- Human-in-the-loop requirements: Many algorithms need human supervision. For example, Facebook employs more than 15,000 people to assist their content moderation algorithms.
- Manual data labeling requirements: Many use-cases for AI need humans to teach algorithms what to predict (or in technical terms, “label” the data). For example, Baidu had to hire thousands of translators to train its Chinese translation algorithms.
- Lack of access to talent: There is a global shortage of data scientists, machine learning engineers, and other AI talent. This makes it challenging for companies to assemble competent AI teams. In 2018, Indeed.com had 3X more postings than searches for AI-related jobs.
Data Constraints on AI
- Organic data creation: Some business models don’t naturally generate the data that AI requires. For example, traditional retail businesses don’t capture rich data on customer shopping patterns. To incorporate AI retailers need to adopt new business models, such as online and ‘direct to consumer’.
- Lacking Data Infrastructure: AI requires significant investment at every level of the technology stack. On-prem hardware and legacy software solutions are anathemas to AI. To enable AI, enterprises have to invest in cloud, data centralization, data security, and AI development tools.
- Existing data is messy: Data is rarely organized in clean, centralized tables of rows and columns. Instead, most data lives in messy documents or legacy software systems. Companies tend to silo data across teams and organizations. They typically fail to maintain documentation for where different data exists. And they don’t enforce standards for how to capture and store their data.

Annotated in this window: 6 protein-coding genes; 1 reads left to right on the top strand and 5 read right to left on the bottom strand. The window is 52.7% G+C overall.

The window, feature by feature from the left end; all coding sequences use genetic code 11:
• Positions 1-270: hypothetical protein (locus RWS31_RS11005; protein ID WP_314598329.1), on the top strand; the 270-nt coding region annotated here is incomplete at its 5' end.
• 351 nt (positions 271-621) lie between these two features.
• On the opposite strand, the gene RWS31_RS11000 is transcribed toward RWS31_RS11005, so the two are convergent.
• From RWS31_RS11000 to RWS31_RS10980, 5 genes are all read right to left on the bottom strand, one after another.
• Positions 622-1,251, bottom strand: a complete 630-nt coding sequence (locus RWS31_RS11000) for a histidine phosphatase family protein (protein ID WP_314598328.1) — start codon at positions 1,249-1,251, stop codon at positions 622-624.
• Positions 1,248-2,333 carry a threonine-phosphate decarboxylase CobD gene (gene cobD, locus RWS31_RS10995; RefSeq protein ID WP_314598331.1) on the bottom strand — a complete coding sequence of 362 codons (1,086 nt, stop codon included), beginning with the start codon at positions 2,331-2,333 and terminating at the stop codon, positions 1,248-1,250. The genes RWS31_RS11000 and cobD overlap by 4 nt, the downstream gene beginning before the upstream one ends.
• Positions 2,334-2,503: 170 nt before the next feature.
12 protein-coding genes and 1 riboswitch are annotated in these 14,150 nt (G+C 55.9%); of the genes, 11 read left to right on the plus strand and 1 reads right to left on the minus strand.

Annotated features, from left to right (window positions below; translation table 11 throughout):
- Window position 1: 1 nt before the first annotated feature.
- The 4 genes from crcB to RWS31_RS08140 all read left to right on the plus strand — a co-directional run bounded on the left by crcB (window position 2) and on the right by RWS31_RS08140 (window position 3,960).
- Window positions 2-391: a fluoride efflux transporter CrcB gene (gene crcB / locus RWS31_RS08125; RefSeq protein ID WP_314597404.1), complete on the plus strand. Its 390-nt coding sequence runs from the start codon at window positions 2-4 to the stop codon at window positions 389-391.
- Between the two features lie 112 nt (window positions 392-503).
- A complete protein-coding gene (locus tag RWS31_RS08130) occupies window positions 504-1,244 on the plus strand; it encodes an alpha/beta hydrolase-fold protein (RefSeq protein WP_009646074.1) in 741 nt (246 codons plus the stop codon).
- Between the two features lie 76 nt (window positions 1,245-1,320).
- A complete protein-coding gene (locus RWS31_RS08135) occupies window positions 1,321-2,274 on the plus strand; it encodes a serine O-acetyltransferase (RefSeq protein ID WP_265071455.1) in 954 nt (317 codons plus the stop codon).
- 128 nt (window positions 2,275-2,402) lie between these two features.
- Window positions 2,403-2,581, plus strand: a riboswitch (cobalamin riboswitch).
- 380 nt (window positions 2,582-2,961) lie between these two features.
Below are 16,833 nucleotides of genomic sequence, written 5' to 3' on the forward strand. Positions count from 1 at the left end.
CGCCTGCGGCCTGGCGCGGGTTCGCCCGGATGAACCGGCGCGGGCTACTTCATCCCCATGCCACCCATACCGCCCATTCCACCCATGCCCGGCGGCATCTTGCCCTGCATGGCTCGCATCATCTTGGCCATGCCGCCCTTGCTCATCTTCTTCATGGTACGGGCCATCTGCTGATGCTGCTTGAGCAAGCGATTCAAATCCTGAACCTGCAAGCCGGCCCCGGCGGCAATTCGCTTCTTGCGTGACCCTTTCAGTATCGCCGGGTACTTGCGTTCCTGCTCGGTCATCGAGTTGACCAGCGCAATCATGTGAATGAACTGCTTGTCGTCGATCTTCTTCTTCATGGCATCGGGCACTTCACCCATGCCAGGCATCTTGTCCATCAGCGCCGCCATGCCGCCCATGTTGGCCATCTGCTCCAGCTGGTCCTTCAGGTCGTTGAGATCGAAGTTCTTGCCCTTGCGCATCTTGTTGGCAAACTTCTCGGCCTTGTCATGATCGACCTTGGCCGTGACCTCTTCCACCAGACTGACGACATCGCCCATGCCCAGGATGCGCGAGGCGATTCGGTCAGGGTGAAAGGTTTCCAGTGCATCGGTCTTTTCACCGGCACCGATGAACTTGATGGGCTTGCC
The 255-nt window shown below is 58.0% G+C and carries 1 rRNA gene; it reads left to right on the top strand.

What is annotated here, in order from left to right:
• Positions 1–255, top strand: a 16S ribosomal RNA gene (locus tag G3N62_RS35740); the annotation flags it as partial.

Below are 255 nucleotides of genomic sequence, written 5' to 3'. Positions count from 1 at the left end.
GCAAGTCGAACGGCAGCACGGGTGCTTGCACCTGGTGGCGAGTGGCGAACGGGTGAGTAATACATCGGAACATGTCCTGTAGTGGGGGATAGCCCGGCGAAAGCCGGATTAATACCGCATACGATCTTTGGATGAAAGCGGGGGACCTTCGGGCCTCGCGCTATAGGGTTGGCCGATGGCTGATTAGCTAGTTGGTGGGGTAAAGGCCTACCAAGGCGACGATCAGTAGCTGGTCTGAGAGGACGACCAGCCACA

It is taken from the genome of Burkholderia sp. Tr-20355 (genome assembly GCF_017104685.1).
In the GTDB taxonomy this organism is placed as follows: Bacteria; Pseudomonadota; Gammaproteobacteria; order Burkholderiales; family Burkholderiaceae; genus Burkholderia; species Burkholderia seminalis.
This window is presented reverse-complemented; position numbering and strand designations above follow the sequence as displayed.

- Dependence on 3rd party data: AI is hungry for data. When your company doesn’t have enough proprietary data, it has to buy it. Licensing and maintaining APIs to access 3rd party data is costly.
- Data velocity is low: Most AI requires thousands of examples of completed feedback loops to learn. This is challenging in areas with slow feedback loops. For example, capturing data on long-term health care outcomes for chronic illnesses is a costly process.
Market Constraints on AI
- Business model changes required to capture AI value: To capture AI value, many industries will have to change how they deliver products and services. For example, autonomous vehicles will force automakers to embrace transportation-as-a-service strategies.
- Near-perfect algorithm performance requirements: Some AI use cases have a high cost of failure. Take, for example, diagnostic decisions in healthcare or self-driving cars. In these contexts, AI solutions introduce significant risks.
- AI requires process change: AI-enabled products often introduce drastically different workflows. For example, AI-powered recruiting solutions often prefer non-traditional interviews and job applications. This scares more traditional HR teams.
- Uninterpretable algorithms: In many instances, consumers (and even regulators) demand AI-tools that can explain themselves. Unfortunately, it’s very difficult to interpret how many AI algorithms make decisions. For example, if a bank denies a client credit they have to explain why. This makes AI in lending difficult.